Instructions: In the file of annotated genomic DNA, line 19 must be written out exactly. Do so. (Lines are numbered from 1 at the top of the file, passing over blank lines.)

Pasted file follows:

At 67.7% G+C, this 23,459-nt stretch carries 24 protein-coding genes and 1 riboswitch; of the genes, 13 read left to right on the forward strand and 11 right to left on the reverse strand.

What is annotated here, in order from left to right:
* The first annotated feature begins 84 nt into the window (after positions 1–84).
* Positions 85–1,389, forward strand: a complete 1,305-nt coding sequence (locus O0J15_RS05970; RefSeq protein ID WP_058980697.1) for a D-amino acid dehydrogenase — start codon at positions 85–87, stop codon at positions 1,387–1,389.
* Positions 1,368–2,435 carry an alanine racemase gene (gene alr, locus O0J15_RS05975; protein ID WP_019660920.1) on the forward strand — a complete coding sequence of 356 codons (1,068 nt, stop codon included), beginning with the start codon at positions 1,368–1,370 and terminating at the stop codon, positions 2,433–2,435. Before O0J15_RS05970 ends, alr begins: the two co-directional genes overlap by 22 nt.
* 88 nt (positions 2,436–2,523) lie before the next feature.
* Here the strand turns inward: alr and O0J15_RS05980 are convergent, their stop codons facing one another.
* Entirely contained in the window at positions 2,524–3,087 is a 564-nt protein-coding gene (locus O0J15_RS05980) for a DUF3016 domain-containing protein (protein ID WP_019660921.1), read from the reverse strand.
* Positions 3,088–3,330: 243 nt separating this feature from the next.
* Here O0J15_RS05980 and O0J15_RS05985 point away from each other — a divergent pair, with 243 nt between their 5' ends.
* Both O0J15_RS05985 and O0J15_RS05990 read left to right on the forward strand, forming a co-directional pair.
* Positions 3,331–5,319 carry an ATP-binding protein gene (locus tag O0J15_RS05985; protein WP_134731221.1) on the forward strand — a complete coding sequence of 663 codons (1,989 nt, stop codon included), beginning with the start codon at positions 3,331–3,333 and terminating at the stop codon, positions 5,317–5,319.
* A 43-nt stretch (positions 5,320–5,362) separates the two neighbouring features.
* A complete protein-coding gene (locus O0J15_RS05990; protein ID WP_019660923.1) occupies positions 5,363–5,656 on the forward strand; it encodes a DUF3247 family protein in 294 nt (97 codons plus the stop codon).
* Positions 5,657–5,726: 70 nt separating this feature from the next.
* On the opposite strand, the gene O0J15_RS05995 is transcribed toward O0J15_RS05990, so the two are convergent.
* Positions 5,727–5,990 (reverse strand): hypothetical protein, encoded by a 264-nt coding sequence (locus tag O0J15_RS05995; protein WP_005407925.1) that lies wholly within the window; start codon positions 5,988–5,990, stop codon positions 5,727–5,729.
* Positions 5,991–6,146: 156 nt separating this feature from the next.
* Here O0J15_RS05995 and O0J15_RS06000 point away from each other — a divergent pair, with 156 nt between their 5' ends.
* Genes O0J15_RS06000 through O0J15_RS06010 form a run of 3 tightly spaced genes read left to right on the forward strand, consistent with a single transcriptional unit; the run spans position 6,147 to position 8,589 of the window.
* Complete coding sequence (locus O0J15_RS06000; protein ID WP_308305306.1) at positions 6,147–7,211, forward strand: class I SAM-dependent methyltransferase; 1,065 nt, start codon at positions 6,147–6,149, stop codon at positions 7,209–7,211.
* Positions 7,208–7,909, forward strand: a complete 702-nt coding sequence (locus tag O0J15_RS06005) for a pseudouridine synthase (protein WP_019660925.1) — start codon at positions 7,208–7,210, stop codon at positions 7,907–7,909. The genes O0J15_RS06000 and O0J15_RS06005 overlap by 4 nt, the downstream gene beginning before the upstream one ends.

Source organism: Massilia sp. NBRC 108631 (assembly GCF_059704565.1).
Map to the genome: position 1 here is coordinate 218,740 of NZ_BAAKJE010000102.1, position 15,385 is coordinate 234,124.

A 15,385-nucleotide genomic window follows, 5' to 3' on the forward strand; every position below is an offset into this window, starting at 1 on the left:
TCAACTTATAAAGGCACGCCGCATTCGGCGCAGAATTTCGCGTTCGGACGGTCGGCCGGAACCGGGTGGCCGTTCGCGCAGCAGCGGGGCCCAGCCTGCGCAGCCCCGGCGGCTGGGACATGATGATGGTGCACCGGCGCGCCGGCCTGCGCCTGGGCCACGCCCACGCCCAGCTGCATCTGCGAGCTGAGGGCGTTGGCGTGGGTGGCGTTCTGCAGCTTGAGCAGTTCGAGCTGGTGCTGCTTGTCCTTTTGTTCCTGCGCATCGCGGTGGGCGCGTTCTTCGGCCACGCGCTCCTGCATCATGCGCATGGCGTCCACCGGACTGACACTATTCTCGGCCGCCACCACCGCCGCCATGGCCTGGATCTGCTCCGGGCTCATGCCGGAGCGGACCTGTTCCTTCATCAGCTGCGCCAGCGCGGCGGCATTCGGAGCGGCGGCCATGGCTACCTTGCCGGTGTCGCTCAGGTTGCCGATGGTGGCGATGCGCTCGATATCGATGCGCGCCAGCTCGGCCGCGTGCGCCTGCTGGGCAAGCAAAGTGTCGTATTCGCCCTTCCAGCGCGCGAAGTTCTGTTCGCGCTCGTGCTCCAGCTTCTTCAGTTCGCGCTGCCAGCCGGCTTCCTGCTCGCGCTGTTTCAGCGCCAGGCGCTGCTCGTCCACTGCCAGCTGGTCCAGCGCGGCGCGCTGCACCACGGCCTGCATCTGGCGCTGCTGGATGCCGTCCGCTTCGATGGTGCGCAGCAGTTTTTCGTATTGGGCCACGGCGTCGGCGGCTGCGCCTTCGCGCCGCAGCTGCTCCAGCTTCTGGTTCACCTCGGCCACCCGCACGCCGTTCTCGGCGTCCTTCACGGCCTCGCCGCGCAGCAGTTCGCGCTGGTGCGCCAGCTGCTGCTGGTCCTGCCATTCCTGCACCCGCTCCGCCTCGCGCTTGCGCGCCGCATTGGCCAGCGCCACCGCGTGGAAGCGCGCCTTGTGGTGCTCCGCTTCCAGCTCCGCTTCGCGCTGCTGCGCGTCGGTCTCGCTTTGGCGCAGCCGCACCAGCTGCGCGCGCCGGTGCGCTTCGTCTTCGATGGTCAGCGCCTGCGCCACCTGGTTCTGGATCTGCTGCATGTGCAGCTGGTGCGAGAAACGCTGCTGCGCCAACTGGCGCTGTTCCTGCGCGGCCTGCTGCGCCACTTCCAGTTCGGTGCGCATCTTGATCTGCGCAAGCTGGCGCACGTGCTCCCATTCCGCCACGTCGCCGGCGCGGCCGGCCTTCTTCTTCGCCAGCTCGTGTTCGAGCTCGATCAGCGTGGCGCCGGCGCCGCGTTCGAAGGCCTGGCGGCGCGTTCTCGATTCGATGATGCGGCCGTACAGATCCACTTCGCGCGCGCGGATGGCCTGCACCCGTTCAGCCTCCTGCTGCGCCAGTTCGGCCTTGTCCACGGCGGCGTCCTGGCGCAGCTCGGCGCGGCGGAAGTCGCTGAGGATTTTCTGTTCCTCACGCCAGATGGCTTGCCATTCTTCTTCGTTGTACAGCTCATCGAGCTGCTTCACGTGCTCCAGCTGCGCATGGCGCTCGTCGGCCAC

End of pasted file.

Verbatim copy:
* Here O0J15_RS05995 and O0J15_RS06000 point away from each other — a divergent pair, with 156 nt between their 5' ends.